Their first album, Bye Bye Love, gained them international recognition and fame. Born in Brownie, KY, Don Everly was the son of Ike and Margaret Everly, popular country singers in the '40s. Don and Phil would frequently appear on their parents' radio shows and tour with them. The boys then embarked on their own in the '50s when they moved to Nashville. Kitty Wells recorded Don Everly's composition "Thou Shalt Not Steal" in 1954, and soon the boys were making a name for themselves.
The Everly Brothers' success began in 1957 when they made Felice and Boudleaux Bryant's song "Bye Bye Love" into a major hit. The combination of folk and country made a certain style that even those who opposed the music of the generation enjoyed. The two went on to record "Wake Up Little Susie," "All I Have to Do Is Dream," "Bird Dog," and "Devoted to You," all Bryant songs. These successes made the Everly Brothers the number one vocal group by the end of the '50s. "Cathy's Clown," a single written by Don, remained number one in the U.S. for five weeks and stayed in the top of the charts in the U.K. for more than two months, selling more than three million copies.
By 1961, they had achieved both fame and fortune and were continuing to produce hits such as "Walk Right Back" and "Temptation." At the end of 1961, both boys were drafted into the Marines, but only remained there for six months and embarked on a comeback European tour. However, on one stop in London, Phil Everly performed a solo set while Don recuperated from a drug overdose. His addiction lasted three years, during which time the two performed only occasionally. By 1965, the duo took a back seat to the new sound of the beat boom; sporadic success continued as "The Price of Love" and "Love Is Strange" scored high on the U.K. charts. However, their 1966 album, Two Yanks in England, failed to make the charts.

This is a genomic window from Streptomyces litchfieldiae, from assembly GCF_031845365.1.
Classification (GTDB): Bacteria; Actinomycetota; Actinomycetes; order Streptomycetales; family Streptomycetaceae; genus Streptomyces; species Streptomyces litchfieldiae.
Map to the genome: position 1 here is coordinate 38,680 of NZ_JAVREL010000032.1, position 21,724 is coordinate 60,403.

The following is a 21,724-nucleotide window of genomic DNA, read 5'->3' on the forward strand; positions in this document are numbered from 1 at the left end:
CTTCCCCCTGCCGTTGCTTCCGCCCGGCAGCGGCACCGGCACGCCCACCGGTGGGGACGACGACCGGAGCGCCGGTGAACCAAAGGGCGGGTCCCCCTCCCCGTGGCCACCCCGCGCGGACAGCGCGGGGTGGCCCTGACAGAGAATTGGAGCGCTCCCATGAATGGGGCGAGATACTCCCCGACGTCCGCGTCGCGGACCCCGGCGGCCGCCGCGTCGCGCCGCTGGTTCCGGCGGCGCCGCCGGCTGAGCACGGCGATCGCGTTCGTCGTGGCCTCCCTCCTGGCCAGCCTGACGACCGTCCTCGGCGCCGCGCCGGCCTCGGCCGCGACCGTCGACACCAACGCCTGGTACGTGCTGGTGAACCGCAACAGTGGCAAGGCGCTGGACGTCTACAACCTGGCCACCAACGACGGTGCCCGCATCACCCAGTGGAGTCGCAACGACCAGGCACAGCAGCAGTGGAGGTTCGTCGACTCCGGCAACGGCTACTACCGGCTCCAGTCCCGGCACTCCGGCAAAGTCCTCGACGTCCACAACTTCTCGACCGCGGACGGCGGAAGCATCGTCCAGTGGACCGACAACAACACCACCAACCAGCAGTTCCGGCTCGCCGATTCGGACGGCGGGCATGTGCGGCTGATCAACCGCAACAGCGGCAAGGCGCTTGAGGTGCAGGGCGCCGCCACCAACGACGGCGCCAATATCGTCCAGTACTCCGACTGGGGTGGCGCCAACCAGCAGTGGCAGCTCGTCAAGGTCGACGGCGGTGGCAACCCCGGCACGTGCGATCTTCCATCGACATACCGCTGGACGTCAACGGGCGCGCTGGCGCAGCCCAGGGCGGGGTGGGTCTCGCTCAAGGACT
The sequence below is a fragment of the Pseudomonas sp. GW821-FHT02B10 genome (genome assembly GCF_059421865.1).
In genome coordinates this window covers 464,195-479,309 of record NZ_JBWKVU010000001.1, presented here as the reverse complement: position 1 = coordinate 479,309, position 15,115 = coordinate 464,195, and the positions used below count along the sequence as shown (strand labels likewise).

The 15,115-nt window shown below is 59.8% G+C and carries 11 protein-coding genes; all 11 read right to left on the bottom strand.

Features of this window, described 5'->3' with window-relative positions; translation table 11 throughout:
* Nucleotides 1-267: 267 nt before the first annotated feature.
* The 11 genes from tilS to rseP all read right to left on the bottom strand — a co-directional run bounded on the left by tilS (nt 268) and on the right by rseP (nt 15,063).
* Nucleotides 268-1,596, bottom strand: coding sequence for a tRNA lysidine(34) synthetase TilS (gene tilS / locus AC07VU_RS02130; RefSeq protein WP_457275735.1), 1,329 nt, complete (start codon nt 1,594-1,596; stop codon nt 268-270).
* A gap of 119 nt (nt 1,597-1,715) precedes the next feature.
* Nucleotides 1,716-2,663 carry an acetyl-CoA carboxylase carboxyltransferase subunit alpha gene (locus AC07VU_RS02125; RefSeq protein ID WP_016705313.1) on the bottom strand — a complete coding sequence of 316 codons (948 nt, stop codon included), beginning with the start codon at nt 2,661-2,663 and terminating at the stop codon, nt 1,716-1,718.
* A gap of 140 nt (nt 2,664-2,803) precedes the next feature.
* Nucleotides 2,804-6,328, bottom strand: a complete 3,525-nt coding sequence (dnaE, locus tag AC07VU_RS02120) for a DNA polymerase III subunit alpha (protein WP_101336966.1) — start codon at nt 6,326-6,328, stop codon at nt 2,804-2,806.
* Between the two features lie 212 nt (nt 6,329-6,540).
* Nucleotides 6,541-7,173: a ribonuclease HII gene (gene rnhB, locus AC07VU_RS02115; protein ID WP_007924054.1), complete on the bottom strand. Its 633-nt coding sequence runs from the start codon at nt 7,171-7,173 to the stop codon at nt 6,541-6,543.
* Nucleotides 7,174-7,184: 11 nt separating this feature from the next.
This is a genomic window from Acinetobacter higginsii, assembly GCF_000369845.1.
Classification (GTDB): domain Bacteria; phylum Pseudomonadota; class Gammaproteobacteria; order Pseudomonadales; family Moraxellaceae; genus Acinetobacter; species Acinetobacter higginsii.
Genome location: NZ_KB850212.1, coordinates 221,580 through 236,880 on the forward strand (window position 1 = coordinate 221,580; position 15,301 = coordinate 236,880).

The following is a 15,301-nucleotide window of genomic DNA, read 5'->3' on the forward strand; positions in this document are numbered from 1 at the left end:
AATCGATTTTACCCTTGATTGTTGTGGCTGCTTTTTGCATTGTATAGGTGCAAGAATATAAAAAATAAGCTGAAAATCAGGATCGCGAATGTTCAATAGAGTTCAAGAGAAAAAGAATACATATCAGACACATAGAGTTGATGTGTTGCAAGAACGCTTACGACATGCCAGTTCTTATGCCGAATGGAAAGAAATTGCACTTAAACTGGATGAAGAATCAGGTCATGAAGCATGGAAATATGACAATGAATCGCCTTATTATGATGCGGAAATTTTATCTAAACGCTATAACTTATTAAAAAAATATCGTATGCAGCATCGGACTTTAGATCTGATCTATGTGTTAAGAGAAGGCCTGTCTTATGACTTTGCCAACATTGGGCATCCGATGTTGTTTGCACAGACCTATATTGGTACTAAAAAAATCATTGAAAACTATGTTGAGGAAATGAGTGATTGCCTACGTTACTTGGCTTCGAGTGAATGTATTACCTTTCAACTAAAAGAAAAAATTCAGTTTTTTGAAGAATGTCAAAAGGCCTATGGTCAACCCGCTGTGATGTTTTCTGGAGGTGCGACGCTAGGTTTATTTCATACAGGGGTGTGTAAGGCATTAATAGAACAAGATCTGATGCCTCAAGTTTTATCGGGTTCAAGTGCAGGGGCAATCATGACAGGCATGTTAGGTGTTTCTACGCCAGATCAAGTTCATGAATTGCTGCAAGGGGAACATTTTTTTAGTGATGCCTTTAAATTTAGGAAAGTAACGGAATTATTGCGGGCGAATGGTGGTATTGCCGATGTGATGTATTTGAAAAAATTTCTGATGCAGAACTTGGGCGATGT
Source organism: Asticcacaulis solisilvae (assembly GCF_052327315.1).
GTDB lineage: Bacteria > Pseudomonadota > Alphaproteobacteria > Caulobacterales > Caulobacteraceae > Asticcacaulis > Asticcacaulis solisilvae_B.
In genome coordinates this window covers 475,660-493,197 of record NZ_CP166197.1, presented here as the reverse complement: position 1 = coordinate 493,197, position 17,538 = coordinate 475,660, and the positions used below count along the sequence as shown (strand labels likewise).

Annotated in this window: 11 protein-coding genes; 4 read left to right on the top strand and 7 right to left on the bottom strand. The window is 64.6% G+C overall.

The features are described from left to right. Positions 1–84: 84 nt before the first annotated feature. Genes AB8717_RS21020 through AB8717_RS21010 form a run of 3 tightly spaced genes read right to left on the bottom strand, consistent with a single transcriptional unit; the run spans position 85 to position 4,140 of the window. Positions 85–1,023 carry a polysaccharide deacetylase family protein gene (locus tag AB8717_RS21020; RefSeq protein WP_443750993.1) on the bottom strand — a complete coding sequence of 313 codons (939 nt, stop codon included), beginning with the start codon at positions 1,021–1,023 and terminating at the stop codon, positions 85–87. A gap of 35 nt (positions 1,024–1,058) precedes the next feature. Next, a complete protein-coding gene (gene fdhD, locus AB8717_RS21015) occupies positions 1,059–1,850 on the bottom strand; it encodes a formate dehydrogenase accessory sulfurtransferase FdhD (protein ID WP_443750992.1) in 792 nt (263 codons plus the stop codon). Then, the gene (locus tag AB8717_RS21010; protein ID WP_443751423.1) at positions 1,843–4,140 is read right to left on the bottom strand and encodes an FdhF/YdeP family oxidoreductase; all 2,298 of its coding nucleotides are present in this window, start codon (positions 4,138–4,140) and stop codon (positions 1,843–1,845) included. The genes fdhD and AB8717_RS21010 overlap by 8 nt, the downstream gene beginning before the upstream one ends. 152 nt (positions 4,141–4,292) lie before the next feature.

In 1973, with many unsuccessful albums and Don Everly's turmoil, the duo parted. During this time, Don Everly pursued a solo career. He found success in Nashville with his band Dead Cowboys and maintained a career by playing with Albert Lee. In June of 1983, the duo reunited and played for a standing-room-only audience at London's Royal Albert Hall. They achieved recognition again in 1984 with Paul McCartney's "Wings of a Nightingale." Despite hardships throughout his career, Don Everly was rewarded in 1986 when the duo was inducted into the Rock & Roll Hall of Fame. ~ Kim Summers, Rovi